AbstractOBJECTIVENeonatal rat astrocytes transplanted into host brains migrate in specific patterns, which are determined by the developmental stage of the host brain and the region of implantation. We hypothesized that the differentiation state of the implanted astrocytes could also affect astrocyte migration.METHODSAstrocytes derived from neonatal rats (1-4 d) were placed in culture and exposed to growth- or differentiation-promoting agents (e.g., epidermal growth factor or dibutyryl cyclic adenosine monophosphate). Treated cells were then injected into different regions of the adult rat brain. At 3, 6, and 9 days after implantation, the extent and pattern of astrocyte migration after injection into the cortex, hippocampus, and corpus callosum were assessed.RESULTSAstrocytes pretreated with either factor did not migrate during the first 3 days after implantation into the host cortex and hippocampus, whereas untreated cells migrated extensively by Day 3. After 9 days, implanted cells that had been pretreated with dibutyryl cyclic adenosine monophosphate began to demonstrate migratory activity, whereas those exposed to epidermal growth factor remained at the site of implantation. These findings corresponded to the effects of these agents in culture. On the other hand, cells implanted into the corpus callosum migrated in spite of pretreatment.CONCLUSIONEpidermal growth factor and dibutyryl cyclic adenosine monophosphate each altered the cells in culture such that they were inhibited from migrating after transplantation into the host cortex and hippocampus. This finding suggests that the activation of either growth or differentiation cascades partially inhibits the migratory ability in these cells either through effects on their internal migratory potentials or their responsiveness to external migratory signals. In contrast, cells implanted into the corpus callosum migrated in spite of pretreatment, suggesting that this structure may present migratory cues sufficient to override the effects of treatment.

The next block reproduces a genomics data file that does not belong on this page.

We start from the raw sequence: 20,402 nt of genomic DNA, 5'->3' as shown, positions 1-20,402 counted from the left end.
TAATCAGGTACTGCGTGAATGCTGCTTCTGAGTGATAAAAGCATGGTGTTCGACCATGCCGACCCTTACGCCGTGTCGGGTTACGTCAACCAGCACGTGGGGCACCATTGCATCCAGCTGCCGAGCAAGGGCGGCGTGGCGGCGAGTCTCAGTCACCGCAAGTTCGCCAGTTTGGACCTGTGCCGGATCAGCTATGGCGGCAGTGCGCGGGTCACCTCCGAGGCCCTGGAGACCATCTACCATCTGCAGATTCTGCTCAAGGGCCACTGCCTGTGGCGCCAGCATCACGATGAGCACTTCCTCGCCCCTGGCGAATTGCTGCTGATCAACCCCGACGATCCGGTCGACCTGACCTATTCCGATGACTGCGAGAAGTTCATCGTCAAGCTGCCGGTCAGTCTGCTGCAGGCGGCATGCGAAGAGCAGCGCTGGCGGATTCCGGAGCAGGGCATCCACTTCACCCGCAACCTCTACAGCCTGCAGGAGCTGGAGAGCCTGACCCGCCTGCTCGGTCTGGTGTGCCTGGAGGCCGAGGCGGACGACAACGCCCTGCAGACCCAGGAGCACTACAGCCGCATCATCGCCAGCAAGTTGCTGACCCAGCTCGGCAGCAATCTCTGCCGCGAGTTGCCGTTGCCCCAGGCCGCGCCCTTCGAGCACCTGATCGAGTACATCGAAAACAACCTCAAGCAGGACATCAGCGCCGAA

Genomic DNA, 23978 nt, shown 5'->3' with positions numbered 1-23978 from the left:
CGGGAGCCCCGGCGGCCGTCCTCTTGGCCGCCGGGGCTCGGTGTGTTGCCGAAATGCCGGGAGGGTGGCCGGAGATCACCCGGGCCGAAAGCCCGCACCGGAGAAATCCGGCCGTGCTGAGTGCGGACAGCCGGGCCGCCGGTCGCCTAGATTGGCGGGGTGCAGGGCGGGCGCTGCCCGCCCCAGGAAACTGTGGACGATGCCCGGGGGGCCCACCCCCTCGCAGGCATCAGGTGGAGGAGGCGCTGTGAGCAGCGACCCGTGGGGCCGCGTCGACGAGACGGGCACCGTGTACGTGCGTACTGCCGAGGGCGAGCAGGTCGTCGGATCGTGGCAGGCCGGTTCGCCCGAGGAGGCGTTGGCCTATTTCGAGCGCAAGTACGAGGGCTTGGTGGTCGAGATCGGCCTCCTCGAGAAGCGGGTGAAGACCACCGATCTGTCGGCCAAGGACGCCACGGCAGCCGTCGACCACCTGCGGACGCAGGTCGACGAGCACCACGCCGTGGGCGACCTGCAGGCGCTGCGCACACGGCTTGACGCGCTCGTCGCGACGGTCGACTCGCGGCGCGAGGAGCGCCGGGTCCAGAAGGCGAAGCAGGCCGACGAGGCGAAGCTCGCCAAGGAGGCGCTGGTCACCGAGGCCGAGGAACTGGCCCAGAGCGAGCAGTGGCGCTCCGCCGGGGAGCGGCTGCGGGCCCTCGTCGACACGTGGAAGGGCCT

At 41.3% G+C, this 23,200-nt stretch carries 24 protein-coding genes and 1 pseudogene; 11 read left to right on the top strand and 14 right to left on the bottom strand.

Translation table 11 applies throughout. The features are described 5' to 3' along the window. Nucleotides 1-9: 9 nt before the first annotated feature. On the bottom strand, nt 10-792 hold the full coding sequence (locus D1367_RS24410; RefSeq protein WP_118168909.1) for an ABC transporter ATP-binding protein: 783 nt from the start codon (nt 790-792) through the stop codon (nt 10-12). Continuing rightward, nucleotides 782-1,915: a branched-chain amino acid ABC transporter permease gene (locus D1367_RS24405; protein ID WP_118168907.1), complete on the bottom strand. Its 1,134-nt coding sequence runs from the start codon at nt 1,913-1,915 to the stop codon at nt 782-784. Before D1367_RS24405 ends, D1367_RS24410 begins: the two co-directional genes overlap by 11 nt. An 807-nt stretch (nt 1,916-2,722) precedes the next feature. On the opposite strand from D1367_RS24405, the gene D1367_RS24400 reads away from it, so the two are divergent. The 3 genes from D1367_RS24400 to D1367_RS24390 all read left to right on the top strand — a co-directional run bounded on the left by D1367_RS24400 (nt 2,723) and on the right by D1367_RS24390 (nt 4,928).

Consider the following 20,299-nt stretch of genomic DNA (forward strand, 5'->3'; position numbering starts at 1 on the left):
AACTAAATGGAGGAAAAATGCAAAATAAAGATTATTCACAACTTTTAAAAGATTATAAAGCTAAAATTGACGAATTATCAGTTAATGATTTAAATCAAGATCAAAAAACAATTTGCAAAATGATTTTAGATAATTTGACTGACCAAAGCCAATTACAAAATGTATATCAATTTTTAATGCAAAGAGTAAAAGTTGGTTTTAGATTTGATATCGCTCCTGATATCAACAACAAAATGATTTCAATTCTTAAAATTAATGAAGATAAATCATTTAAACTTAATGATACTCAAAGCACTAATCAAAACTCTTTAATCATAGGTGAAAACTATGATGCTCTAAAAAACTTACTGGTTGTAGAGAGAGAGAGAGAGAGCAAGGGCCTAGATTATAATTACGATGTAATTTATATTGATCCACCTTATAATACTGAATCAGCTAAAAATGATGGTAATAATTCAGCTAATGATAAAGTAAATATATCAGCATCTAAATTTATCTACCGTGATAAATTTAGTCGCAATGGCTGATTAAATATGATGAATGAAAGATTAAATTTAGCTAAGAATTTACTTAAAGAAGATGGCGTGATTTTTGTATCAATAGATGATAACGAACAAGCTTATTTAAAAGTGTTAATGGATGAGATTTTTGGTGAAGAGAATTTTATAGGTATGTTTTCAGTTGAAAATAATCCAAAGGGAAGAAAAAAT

Neurosurgery – Oxford University Press
Published: Oct 1, 1999
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